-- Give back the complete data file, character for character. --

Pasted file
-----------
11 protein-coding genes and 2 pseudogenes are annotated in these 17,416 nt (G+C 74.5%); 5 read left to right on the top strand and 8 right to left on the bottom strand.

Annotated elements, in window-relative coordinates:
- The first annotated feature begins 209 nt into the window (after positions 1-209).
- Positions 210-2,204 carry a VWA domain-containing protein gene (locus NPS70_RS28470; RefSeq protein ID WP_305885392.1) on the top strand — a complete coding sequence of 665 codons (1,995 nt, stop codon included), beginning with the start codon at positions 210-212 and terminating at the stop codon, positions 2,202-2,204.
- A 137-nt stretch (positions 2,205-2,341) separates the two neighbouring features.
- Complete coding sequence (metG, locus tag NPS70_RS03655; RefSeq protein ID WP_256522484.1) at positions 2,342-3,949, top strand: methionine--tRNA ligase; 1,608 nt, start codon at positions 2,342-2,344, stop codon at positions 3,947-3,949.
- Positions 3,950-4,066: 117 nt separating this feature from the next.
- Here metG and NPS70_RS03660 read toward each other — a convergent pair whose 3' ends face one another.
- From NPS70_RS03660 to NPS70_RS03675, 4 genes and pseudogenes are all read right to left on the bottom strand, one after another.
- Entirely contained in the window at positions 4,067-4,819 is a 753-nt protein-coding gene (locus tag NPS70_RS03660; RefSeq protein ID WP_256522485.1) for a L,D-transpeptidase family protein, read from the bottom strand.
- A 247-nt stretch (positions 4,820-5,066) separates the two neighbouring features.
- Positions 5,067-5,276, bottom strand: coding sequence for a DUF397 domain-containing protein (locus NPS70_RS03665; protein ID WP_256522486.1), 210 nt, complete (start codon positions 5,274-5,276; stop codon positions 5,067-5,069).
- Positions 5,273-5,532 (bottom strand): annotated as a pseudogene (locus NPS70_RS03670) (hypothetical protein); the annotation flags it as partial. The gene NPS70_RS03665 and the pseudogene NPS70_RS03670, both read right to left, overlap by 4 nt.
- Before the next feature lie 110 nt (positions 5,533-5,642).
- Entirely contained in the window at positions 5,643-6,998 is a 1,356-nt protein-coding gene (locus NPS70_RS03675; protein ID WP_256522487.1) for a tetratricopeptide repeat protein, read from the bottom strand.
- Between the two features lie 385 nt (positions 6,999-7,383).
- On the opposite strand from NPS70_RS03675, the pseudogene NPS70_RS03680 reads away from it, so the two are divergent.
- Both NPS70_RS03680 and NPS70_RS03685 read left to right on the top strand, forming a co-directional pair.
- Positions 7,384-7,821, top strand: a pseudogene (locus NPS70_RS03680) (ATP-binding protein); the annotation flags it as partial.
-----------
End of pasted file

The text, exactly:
11 protein-coding genes and 2 pseudogenes are annotated in these 17,416 nt (G+C 74.5%); 5 read left to right on the top strand and 8 right to left on the bottom strand.

Annotated elements, in window-relative coordinates:
- The first annotated feature begins 209 nt into the window (after positions 1-209).
- Positions 210-2,204 carry a VWA domain-containing protein gene (locus NPS70_RS28470; RefSeq protein ID WP_305885392.1) on the top strand — a complete coding sequence of 665 codons (1,995 nt, stop codon included), beginning with the start codon at positions 210-212 and terminating at the stop codon, positions 2,202-2,204.
- A 137-nt stretch (positions 2,205-2,341) separates the two neighbouring features.
- Complete coding sequence (metG, locus tag NPS70_RS03655; RefSeq protein ID WP_256522484.1) at positions 2,342-3,949, top strand: methionine--tRNA ligase; 1,608 nt, start codon at positions 2,342-2,344, stop codon at positions 3,947-3,949.
- Positions 3,950-4,066: 117 nt separating this feature from the next.
- Here metG and NPS70_RS03660 read toward each other — a convergent pair whose 3' ends face one another.
- From NPS70_RS03660 to NPS70_RS03675, 4 genes and pseudogenes are all read right to left on the bottom strand, one after another.
- Entirely contained in the window at positions 4,067-4,819 is a 753-nt protein-coding gene (locus tag NPS70_RS03660; RefSeq protein ID WP_256522485.1) for a L,D-transpeptidase family protein, read from the bottom strand.
- A 247-nt stretch (positions 4,820-5,066) separates the two neighbouring features.
- Positions 5,067-5,276, bottom strand: coding sequence for a DUF397 domain-containing protein (locus NPS70_RS03665; protein ID WP_256522486.1), 210 nt, complete (start codon positions 5,274-5,276; stop codon positions 5,067-5,069).
- Positions 5,273-5,532 (bottom strand): annotated as a pseudogene (locus NPS70_RS03670) (hypothetical protein); the annotation flags it as partial. The gene NPS70_RS03665 and the pseudogene NPS70_RS03670, both read right to left, overlap by 4 nt.
- Before the next feature lie 110 nt (positions 5,533-5,642).
- Entirely contained in the window at positions 5,643-6,998 is a 1,356-nt protein-coding gene (locus NPS70_RS03675; protein ID WP_256522487.1) for a tetratricopeptide repeat protein, read from the bottom strand.
- Between the two features lie 385 nt (positions 6,999-7,383).
- On the opposite strand from NPS70_RS03675, the pseudogene NPS70_RS03680 reads away from it, so the two are divergent.
- Both NPS70_RS03680 and NPS70_RS03685 read left to right on the top strand, forming a co-directional pair.
- Positions 7,384-7,821, top strand: a pseudogene (locus NPS70_RS03680) (ATP-binding protein); the annotation flags it as partial.